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RLC Series Circuit

  1. Oct 23, 2003 #1
    I just finished an exam and this problem gave me fits. It seemed simple enough when I first looked at it, but it took me a while to come to the following conclusions which I'm not sure are correct.

    The problem had an RLC series circuit with source of 141.4 Volts peak and a frequence of 1 kHz. The RMS voltage over the inductor is 100 volts and the RMS voltage over the capacitor is 40 volts.

    I needed to find the RMS voltage over the resistor, the power factor and draw a phasor diagram of the voltages.

    This is my reasoning and boy do I hope it's correct:

    Since it's a series circuit the current is the same through all the components. Therefore, can't I use a phasor diagram to find Vrms over the resistor.

    The voltage of the inductor would have a phase angle of 90 degrees and the voltage of the capacitor would have a phase angle of -90 degrees, so on the y-axis (complex axis) I'd have a vector 60 volts long and on the x-axis (real axis) I'd have the 100 rms volts from the source or would I have the unknown Vrms of the resistor?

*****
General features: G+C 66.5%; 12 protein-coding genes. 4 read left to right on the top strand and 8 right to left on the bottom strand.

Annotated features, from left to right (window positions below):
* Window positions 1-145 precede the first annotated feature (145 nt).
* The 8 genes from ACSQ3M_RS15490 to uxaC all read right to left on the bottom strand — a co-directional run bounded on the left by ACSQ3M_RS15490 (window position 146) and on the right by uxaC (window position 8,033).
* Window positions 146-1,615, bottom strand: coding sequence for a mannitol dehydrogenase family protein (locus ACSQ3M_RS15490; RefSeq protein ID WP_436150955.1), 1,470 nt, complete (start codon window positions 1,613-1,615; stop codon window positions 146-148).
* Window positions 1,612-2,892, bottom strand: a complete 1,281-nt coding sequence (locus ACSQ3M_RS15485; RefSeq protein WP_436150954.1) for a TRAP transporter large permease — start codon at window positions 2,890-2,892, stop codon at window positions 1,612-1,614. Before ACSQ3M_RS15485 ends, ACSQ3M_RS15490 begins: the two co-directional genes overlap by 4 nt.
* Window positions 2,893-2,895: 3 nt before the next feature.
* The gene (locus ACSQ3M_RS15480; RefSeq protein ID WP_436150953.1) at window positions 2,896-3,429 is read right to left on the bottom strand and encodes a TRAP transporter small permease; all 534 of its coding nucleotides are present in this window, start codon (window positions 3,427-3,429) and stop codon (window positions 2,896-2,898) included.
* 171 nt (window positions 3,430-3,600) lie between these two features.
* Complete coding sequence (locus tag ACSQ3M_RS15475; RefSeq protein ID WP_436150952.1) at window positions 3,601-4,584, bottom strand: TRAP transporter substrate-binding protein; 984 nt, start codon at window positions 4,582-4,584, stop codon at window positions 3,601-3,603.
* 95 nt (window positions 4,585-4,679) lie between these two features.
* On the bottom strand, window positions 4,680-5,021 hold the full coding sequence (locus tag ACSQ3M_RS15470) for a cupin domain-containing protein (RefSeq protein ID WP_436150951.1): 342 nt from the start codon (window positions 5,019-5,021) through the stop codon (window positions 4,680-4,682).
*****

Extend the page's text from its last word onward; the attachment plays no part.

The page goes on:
Argh! I put the 100 volts rms for the source on the x-axis, but now I'm thinking it should have been the unknown Vrms over the resistor.

    Too tired to think about out it right now, but I'd really appreciate some input.

  2. jcsd
  3. Oct 23, 2003 #2
    Yup, after considerable thought. The voltage for the resistor should have been on the x-axis, not the voltage for the source. I guess I was confused by the fact that you usually use the source voltage with a phase angle of 0 as your reference point.

    Anyway it all comes back to me now. (too little too late for my exam).

    Thanks anyway.
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